Date Thesis Awarded
Honors Thesis -- Access Restricted On-Campus Only
Bachelors of Science (BS)
Cheryl L. Dickter & Catherine A. Forestell
Raymond W. McCoy
The current studies examined whether the perceptions of and intentions to consume and purchase a beverage would differ as a function of the stereotype consistency between the model’s race and the sport portrayed in an advertisement. Advertisements portrayed a Black and a White male model engaging in a stereotypical and non-stereotypical sport. For Experiment 1, the product advertised was a sports drink, whereas in Experiment 2, the product was a soda. Two hundred eighty eight participants in Experiment 1 and 202 participants in Experiment 2 were asked to view the advertisements and indicate their perceptions of and intentions to consume and purchase the product. Experiment 1 indicated that participants found the drink to be more realistic, would pay more for the sport drink, and thought the sport drink would enhance their performance more when the Black model portrayed the stereotypical compared to the non-stereotypical sport. In Experiment 2 Black participants indicated that they would be more likely to purchase and consume the soda when advertised by the White model portraying the stereotypical sport compared to the non-stereotypical sport. While the race of the model and the stereotype consistency between the model and the sport influenced perception and evaluation of the products, results of both studies revealed that Black participants were more influenced by the race of the model than White participants. These findings have implications for enhancing our understanding of the role of race and stereotypes in advertisements and how they affect perception of high-calorie products, especially for Blacks.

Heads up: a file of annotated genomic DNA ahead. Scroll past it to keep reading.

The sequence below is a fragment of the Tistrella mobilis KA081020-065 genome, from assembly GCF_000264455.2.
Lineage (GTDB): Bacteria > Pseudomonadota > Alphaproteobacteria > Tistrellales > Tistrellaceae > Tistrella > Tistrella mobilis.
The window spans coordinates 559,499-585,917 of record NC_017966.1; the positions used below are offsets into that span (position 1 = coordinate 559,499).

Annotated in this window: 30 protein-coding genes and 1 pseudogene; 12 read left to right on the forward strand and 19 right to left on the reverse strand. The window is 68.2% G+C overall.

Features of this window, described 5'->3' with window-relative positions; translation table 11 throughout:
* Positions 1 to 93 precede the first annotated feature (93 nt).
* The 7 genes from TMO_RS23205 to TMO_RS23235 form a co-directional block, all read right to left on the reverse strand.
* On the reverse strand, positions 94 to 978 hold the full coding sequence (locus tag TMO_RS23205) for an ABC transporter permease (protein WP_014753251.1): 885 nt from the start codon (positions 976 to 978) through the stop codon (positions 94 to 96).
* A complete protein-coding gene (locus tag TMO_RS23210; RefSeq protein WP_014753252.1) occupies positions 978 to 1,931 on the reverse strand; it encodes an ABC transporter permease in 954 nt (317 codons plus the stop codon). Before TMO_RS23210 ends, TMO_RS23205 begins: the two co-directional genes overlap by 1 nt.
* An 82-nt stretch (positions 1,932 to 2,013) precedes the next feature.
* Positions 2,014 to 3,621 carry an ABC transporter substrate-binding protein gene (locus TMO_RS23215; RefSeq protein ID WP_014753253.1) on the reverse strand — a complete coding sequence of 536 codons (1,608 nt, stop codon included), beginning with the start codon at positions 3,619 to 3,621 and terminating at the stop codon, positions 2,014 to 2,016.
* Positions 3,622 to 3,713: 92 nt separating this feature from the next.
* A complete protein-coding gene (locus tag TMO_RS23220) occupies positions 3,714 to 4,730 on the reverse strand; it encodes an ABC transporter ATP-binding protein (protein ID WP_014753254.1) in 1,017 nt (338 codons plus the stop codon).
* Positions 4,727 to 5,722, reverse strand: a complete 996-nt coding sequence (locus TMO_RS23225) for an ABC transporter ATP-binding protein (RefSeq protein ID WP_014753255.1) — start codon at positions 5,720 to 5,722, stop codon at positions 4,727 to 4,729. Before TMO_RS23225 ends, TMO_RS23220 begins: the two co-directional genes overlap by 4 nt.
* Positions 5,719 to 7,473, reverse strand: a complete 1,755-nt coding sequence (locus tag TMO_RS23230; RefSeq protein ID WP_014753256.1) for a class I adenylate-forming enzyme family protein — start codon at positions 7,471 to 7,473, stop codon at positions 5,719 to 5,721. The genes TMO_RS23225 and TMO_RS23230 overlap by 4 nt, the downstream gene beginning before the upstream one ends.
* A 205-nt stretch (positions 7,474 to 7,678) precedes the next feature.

Josias Sejour, Dahanah, "The Effects of Race and Stereotypes in the Advertisement of Beverages" (2015). Undergraduate Honors Theses. William & Mary. Paper 122.
Creative Commons License
This work is licensed under a Creative Commons Attribution-Noncommercial-No Derivative Works 4.0 License.
On-Campus Access Only